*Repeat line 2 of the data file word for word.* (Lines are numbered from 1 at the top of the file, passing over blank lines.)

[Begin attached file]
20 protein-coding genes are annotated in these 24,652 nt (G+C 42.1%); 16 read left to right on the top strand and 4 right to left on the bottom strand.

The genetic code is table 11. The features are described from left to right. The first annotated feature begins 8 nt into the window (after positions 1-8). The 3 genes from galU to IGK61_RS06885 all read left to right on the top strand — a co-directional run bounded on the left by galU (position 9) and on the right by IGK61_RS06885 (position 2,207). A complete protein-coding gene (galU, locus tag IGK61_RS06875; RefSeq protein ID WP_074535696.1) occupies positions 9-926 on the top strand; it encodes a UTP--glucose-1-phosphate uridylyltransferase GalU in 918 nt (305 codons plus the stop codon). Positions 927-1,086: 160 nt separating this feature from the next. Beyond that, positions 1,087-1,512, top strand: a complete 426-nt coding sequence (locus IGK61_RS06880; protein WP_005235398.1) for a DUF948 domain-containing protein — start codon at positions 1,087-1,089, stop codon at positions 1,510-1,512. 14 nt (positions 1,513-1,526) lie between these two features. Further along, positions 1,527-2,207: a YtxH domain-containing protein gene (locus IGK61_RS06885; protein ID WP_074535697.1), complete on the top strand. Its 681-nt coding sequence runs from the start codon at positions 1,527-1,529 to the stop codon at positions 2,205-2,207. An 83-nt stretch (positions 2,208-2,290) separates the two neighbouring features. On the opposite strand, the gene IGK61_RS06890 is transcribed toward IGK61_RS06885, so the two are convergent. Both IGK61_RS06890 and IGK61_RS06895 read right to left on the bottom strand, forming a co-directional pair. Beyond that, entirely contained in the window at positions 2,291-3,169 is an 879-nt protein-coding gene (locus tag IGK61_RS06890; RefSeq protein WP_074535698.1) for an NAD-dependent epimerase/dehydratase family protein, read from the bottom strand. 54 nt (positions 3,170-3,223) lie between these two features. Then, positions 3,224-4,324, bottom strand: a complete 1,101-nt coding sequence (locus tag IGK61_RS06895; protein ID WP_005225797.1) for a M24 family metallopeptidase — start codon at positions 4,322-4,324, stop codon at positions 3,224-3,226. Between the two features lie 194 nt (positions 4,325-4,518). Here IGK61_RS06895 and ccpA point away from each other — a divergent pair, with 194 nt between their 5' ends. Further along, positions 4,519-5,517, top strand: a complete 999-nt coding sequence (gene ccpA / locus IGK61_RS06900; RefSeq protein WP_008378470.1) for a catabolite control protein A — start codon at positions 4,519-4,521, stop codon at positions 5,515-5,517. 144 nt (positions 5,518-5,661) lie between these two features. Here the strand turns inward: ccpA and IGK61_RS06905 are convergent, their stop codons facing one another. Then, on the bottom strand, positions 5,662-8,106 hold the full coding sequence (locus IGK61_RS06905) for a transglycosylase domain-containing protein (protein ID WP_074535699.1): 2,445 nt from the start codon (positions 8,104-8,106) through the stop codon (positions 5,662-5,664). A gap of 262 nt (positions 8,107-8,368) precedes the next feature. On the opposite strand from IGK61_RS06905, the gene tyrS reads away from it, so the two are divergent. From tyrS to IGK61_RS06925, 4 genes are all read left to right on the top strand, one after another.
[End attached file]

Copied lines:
The genetic code is table 11. The features are described from left to right. The first annotated feature begins 8 nt into the window (after positions 1-8). The 3 genes from galU to IGK61_RS06885 all read left to right on the top strand — a co-directional run bounded on the left by galU (position 9) and on the right by IGK61_RS06885 (position 2,207). A complete protein-coding gene (galU, locus tag IGK61_RS06875; RefSeq protein ID WP_074535696.1) occupies positions 9-926 on the top strand; it encodes a UTP--glucose-1-phosphate uridylyltransferase GalU in 918 nt (305 codons plus the stop codon). Positions 927-1,086: 160 nt separating this feature from the next. Beyond that, positions 1,087-1,512, top strand: a complete 426-nt coding sequence (locus IGK61_RS06880; protein WP_005235398.1) for a DUF948 domain-containing protein — start codon at positions 1,087-1,089, stop codon at positions 1,510-1,512. 14 nt (positions 1,513-1,526) lie between these two features. Further along, positions 1,527-2,207: a YtxH domain-containing protein gene (locus IGK61_RS06885; protein ID WP_074535697.1), complete on the top strand. Its 681-nt coding sequence runs from the start codon at positions 1,527-1,529 to the stop codon at positions 2,205-2,207. An 83-nt stretch (positions 2,208-2,290) separates the two neighbouring features. On the opposite strand, the gene IGK61_RS06890 is transcribed toward IGK61_RS06885, so the two are convergent. Both IGK61_RS06890 and IGK61_RS06895 read right to left on the bottom strand, forming a co-directional pair. Beyond that, entirely contained in the window at positions 2,291-3,169 is an 879-nt protein-coding gene (locus tag IGK61_RS06890; RefSeq protein WP_074535698.1) for an NAD-dependent epimerase/dehydratase family protein, read from the bottom strand. 54 nt (positions 3,170-3,223) lie between these two features. Then, positions 3,224-4,324, bottom strand: a complete 1,101-nt coding sequence (locus tag IGK61_RS06895; protein ID WP_005225797.1) for a M24 family metallopeptidase — start codon at positions 4,322-4,324, stop codon at positions 3,224-3,226. Between the two features lie 194 nt (positions 4,325-4,518). Here IGK61_RS06895 and ccpA point away from each other — a divergent pair, with 194 nt between their 5' ends. Further along, positions 4,519-5,517, top strand: a complete 999-nt coding sequence (gene ccpA / locus IGK61_RS06900; RefSeq protein WP_008378470.1) for a catabolite control protein A — start codon at positions 4,519-4,521, stop codon at positions 5,515-5,517. 144 nt (positions 5,518-5,661) lie between these two features. Here the strand turns inward: ccpA and IGK61_RS06905 are convergent, their stop codons facing one another. Then, on the bottom strand, positions 5,662-8,106 hold the full coding sequence (locus IGK61_RS06905) for a transglycosylase domain-containing protein (protein ID WP_074535699.1): 2,445 nt from the start codon (positions 8,104-8,106) through the stop codon (positions 5,662-5,664). A gap of 262 nt (positions 8,107-8,368) precedes the next feature. On the opposite strand from IGK61_RS06905, the gene tyrS reads away from it, so the two are divergent. From tyrS to IGK61_RS06925, 4 genes are all read left to right on the top strand, one after another.